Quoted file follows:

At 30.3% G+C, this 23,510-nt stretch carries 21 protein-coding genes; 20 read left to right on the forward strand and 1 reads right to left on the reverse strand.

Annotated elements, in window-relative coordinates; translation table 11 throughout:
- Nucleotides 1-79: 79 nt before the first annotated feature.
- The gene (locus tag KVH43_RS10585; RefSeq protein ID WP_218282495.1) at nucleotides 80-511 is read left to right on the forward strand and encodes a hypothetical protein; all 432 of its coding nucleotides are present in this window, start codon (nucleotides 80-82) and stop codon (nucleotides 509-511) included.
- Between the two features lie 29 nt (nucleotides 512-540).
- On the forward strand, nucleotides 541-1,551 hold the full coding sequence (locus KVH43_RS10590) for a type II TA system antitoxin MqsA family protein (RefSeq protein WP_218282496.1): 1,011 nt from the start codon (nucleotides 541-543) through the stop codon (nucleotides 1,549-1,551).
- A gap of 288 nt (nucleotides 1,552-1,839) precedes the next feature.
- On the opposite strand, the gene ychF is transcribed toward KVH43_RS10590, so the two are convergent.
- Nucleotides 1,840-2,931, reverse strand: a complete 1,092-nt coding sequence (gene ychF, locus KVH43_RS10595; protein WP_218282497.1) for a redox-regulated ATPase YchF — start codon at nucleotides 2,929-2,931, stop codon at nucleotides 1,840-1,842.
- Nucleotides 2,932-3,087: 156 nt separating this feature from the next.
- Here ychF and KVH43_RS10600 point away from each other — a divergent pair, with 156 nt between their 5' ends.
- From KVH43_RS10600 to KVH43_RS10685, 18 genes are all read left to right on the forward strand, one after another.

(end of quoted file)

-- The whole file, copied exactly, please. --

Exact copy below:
At 30.3% G+C, this 23,510-nt stretch carries 21 protein-coding genes; 20 read left to right on the forward strand and 1 reads right to left on the reverse strand.

Annotated elements, in window-relative coordinates; translation table 11 throughout:
- Nucleotides 1-79: 79 nt before the first annotated feature.
- The gene (locus tag KVH43_RS10585; RefSeq protein ID WP_218282495.1) at nucleotides 80-511 is read left to right on the forward strand and encodes a hypothetical protein; all 432 of its coding nucleotides are present in this window, start codon (nucleotides 80-82) and stop codon (nucleotides 509-511) included.
- Between the two features lie 29 nt (nucleotides 512-540).
- On the forward strand, nucleotides 541-1,551 hold the full coding sequence (locus KVH43_RS10590) for a type II TA system antitoxin MqsA family protein (RefSeq protein WP_218282496.1): 1,011 nt from the start codon (nucleotides 541-543) through the stop codon (nucleotides 1,549-1,551).
- A gap of 288 nt (nucleotides 1,552-1,839) precedes the next feature.
- On the opposite strand, the gene ychF is transcribed toward KVH43_RS10590, so the two are convergent.
- Nucleotides 1,840-2,931, reverse strand: a complete 1,092-nt coding sequence (gene ychF, locus KVH43_RS10595; protein WP_218282497.1) for a redox-regulated ATPase YchF — start codon at nucleotides 2,929-2,931, stop codon at nucleotides 1,840-1,842.
- Nucleotides 2,932-3,087: 156 nt separating this feature from the next.
- Here ychF and KVH43_RS10600 point away from each other — a divergent pair, with 156 nt between their 5' ends.
- From KVH43_RS10600 to KVH43_RS10685, 18 genes are all read left to right on the forward strand, one after another.